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How to Cut OSB

Updated February 21, 2017

OSB, or oriented strand board, is one of the leading alternatives to plywood. OSB is commonly used for many applications, including roofing and other types of construction. OSB is usually sold in 4-by-8-foot sheets and is made of wood chips pressed together. While OSB may look and feel a little different than plywood, cutting OSB is very similar to cutting plywood and any number of saws can be used. A table saw is best when making multiple straight cuts on many sheets.

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  1. Measure the area where the OSB will go and determine the size cuts that will need to be made on each sheet. Measure on the sheet with a tape measure and mark at the desired spot where the cut is to be made. Using a T-square and marker, draw a line across the board where the cut will be made. This will help ensure a perfectly straight cut.

  2. Set up the table saw in an open environment where there is proper ventilation and space to work with the large sheets of OSB. Take the first sheet and line up the mark to the blade. Turn on the table saw and feed the board through. Make sure to go slow so the cut is made straight. Feed the board completely through and turn off the saw once the cut has been made. Repeat this procedure for each board that needs to be cut.

  3. Sand the edges of the OSB with sandpaper, as the edges will be extremely rough. Sand down the entire side of the board where the cut was made until the edge has been completely smoothed out.

  4. Paint the cut edge with a waterproof exterior sealant to prevent moisture from weakening the board. Allow the OSB at least four hours to dry before beginning installation.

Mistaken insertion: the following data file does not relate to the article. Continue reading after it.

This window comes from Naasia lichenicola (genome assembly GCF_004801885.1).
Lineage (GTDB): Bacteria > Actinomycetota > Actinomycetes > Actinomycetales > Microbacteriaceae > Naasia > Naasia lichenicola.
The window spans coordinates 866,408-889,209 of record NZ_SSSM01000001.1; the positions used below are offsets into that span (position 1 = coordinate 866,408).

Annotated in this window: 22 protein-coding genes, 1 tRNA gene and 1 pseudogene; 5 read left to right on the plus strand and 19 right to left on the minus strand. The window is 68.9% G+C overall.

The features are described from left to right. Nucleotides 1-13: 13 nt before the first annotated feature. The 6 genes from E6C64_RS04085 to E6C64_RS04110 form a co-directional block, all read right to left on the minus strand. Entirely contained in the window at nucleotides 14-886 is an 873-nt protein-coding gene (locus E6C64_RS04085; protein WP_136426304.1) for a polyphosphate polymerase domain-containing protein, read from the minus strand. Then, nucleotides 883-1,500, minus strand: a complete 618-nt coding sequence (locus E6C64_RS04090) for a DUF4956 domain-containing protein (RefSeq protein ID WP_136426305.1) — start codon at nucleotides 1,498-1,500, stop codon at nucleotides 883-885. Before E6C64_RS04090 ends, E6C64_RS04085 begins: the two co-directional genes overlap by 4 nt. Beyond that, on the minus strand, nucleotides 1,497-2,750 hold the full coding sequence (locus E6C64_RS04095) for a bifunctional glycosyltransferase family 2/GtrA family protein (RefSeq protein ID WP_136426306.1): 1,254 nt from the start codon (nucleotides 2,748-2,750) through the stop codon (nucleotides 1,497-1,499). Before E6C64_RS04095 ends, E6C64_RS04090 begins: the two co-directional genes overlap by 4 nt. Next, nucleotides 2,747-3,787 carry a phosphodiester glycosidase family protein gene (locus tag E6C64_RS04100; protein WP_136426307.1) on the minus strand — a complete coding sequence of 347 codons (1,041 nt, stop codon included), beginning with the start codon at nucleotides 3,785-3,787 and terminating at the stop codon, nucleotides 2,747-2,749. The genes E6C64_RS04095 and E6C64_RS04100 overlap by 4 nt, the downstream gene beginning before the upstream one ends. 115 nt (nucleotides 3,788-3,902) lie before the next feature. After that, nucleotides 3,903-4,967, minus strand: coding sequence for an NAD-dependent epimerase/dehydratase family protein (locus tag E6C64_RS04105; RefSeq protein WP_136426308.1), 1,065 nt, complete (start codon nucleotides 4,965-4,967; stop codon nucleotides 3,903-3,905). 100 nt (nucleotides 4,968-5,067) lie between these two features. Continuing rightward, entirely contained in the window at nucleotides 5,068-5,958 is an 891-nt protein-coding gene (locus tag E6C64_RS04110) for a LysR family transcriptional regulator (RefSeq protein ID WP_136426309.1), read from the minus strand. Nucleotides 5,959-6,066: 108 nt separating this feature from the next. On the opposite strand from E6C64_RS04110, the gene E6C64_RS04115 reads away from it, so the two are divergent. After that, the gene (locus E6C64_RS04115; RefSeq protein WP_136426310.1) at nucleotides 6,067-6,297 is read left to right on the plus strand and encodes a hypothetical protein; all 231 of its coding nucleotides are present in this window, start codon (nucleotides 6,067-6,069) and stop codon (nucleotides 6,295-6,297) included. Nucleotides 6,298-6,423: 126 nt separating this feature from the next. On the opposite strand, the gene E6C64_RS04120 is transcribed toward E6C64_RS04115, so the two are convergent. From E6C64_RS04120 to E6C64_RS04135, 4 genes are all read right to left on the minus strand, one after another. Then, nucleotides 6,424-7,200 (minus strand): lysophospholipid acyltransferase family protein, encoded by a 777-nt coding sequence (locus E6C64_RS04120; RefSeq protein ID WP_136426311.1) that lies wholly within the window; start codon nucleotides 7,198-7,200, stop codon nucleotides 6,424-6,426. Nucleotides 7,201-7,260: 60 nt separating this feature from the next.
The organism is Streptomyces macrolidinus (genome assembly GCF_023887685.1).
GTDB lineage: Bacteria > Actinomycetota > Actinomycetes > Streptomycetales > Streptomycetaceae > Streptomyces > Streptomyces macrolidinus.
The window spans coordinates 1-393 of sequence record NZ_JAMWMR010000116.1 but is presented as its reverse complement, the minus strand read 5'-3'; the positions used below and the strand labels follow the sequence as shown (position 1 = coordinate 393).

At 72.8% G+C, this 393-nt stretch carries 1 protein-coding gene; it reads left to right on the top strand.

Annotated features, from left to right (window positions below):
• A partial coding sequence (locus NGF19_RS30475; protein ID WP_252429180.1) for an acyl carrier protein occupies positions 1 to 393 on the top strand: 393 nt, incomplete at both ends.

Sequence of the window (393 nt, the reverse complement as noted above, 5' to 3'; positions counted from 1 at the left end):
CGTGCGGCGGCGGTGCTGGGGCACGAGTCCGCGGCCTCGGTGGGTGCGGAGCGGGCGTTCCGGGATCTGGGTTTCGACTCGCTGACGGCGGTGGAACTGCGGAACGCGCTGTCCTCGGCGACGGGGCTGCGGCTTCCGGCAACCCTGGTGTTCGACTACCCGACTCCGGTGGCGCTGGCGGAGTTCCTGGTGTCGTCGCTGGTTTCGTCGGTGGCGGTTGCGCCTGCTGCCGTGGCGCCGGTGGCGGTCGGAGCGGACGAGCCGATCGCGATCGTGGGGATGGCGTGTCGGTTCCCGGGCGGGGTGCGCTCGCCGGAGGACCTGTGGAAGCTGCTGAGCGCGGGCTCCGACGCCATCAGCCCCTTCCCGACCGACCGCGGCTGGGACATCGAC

5. Tip

    Always use eye protection when cutting OSB, as particles will fly up when the cut is being made. OSB tends to chip much more than plywood, so it will need to be sanded extensively to smooth out the edges.


    OSB is coated with a waterproof sealant so when a cut is made the new edge will be exposed and not sealed, therefore it must be painted with a waterproof sealant.

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Things You'll Need

  • OSB
  • Table saw
  • Safety goggles
  • Tape measure
  • Sandpaper
  • Dust mask
  • Marker
  • T-square
  • Paint brush
  • Exterior sealant

About the Author

Alexander Callos

Alexander Callos began writing in 2005 for "The Lantern" at The Ohio State University and has written for various websites, including Bleacher Report, Top Ten Real Estate Deals and Columbus Sports. He has published articles for CBS Sports, SI.com and other websites. He graduated in 2007 from The Ohio State University with a bachelor's degree in public affairs journalism.

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